* Restaurants. Portland has a great restaurant scene and we will miss some of our favorite spots including: Por Que No?, Lardo, Ken’s Artisan Pizza/Bakery, Grand Central Bakery, Screen Door, Pine St. Biscuits, Oaks Bottom Pub and the Belmont food carts. And the best margaritas ever at Nuestro Cocina.

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A spicy margarita from Portland’s Nuestro Cocina.

* Theophilus Church. For the past four years we had the chance to be a part of a new church that started in the Hawthorne neighborhood. It was great fun because we knew the pastors, AJ & Quinn, from when we’d lived in Eugene. AJ was even my husband’s roommate one year in college. We had the chance to watch the church grow from a small group of people meeting in a living room into a medium-sized church of 100 + attendees per Sunday. Prior to that we attended Imago Dei for three years, which I also loved for its great sermons, social activism and community of artists.

* Gorge hikes. Loved, loved, loved hiking in the beautiful Columbia River Gorge. My favorite was the Eagle Creek hike even though the uneven terrain caused me to have a debilitating knee injury.

* Friends and family. Well it goes without saying that we will miss all our friends and family who still live in the Portland area. We had the chance to get to know a lot people during our 7 years in Portland, mainly through church and my master’s program at George Fox.

However, in spite of all that I am very excited to be here in Eugene because I strongly feel that this is God’s will for us at this time. And I’m finding that I appreciate Eugene so much more now than I ever did before. Here are some things I’m loving about Eugene right now:

* Lack of traffic. Compared to Portland and other big cities, Eugene basically doesn’t have traffic. I didn’t realize how big of a deal this was to me until I got here. I was having frequent anxiety attacks when driving around in Portland and that’s not really an issue for me here.

* Access to nature. Eugene is a smaller town so it is much easier to access nature. Rather than driving 30 + minutes to go hiking, I can drive 5 minutes to go hike Spencer’s Butte.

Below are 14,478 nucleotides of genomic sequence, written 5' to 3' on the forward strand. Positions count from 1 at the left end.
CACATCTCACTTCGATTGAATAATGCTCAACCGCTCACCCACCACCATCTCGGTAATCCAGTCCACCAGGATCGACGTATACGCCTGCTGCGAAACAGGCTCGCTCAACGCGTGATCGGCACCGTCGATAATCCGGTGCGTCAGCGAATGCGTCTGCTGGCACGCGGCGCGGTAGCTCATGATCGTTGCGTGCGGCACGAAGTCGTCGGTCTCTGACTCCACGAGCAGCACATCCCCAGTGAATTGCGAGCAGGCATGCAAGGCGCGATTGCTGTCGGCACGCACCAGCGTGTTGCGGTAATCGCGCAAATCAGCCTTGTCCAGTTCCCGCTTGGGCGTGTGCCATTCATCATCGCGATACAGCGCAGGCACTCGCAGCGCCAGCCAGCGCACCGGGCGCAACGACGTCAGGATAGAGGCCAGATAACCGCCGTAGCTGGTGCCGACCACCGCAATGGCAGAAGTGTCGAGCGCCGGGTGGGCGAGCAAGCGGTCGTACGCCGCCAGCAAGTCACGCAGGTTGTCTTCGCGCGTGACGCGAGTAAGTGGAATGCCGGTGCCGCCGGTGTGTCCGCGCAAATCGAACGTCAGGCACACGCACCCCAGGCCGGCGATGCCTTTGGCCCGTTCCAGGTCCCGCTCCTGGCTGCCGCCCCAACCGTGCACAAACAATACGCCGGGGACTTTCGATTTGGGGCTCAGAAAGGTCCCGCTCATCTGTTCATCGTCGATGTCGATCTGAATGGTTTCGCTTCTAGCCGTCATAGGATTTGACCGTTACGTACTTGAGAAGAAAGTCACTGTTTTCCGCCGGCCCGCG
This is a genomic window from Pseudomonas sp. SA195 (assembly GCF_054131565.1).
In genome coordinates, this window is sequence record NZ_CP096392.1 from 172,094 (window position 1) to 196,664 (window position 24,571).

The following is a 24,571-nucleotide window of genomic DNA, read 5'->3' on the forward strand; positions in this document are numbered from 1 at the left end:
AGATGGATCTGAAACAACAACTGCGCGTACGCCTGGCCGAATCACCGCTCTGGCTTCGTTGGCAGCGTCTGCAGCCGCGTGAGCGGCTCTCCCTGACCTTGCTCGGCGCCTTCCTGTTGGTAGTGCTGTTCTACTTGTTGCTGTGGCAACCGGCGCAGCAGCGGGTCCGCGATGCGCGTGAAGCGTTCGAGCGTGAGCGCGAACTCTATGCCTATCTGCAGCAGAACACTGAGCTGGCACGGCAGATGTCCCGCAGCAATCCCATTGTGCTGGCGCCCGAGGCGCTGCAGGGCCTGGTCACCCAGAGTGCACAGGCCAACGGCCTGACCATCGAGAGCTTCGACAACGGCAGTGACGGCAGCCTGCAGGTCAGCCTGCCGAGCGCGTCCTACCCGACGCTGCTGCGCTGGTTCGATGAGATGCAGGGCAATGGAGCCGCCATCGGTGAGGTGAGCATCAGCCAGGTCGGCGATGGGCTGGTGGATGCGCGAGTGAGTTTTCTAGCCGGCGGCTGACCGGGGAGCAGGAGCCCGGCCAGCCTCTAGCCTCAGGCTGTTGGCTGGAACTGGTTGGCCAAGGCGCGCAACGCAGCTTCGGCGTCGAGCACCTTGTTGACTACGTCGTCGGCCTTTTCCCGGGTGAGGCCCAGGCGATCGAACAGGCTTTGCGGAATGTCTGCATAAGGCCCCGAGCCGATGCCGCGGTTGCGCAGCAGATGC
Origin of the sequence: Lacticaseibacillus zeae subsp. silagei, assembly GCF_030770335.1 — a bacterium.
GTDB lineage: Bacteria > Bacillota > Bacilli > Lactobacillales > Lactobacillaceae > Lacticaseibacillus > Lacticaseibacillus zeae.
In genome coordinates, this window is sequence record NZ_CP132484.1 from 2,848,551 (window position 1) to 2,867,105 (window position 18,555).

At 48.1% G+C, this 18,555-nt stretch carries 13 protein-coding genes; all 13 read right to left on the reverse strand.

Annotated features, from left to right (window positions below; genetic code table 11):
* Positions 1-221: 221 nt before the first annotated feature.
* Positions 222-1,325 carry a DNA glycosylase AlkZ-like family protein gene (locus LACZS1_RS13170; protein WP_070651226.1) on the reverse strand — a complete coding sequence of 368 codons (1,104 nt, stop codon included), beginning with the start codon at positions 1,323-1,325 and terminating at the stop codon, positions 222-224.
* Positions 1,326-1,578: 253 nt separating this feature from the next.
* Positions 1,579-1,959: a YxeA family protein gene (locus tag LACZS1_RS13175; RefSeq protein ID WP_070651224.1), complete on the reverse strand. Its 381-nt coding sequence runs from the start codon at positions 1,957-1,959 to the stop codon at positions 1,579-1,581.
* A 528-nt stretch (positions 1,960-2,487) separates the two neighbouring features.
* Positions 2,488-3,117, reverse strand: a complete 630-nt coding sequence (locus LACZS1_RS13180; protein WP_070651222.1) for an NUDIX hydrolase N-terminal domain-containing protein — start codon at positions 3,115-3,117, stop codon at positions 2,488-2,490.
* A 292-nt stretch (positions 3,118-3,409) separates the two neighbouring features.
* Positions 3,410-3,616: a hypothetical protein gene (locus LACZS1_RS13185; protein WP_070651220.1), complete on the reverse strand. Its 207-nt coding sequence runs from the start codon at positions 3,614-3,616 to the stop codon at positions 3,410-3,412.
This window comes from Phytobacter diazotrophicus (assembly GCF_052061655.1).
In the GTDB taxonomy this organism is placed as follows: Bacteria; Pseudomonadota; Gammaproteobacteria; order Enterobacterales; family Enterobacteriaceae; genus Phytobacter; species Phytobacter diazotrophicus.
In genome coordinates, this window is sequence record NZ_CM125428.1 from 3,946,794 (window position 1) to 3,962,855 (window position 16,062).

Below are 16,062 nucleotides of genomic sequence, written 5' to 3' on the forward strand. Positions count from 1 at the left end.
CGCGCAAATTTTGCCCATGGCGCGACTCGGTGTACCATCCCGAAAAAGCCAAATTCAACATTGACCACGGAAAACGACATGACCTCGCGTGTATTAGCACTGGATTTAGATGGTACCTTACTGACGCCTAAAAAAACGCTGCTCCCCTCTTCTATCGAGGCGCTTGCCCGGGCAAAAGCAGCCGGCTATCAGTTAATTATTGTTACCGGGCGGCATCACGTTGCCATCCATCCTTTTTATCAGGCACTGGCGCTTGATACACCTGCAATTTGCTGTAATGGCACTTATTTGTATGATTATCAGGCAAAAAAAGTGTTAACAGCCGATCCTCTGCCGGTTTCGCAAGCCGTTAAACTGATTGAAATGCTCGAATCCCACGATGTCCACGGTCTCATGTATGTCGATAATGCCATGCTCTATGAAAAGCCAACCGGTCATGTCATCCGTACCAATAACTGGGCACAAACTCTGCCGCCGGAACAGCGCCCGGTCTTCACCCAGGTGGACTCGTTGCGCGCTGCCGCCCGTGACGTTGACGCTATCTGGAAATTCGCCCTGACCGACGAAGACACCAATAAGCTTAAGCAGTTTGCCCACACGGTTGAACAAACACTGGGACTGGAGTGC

Mt. Pisgah Arboretum, one of my favorite hiking spots.

Mt. Pisgah Arboretum, one of my favorite hiking spots.

* More great restaurants. Eugene has a lot of great restaurants for a town of its size (approx. 150,000).  I will give a shout-out here to Anatolia, Papa’s Soul Food Kitchen, Taco Loco and Sweet Life. These are our old favorites and we’re excited to discover new favorites.

* Connecting with a new church. This is only the second week we’ve visited, so there’s a chance it may not become our new church home, but so far I’m very excited about University Fellowship Church. I’ve been enjoying the sermons and the worship and Marie has been tolerating her time in the toddler room. I love that the pastor also preaches on Sunday evenings at the Oregon State Penitentiary. Also I’ve been thinking that I really want to join a choir and this morning they announced they are putting together a Christmas choir. Basically it seems to me like a great fit. Although it meets in the gym of my old high school, which is slightly weird. But really it’s been so long since high school that it doesn’t bother me. Plus I have mostly positive memories of high school anyway.

* Family and friends. Yes, we have family and friends here too. In fact one of the main reasons I wanted to move back here was to be closer to my family. It’s been really great having my parents and grandmother so nearby. I’m also excited to have the chance to reconnect with some of my old friends here and to make new friends as well.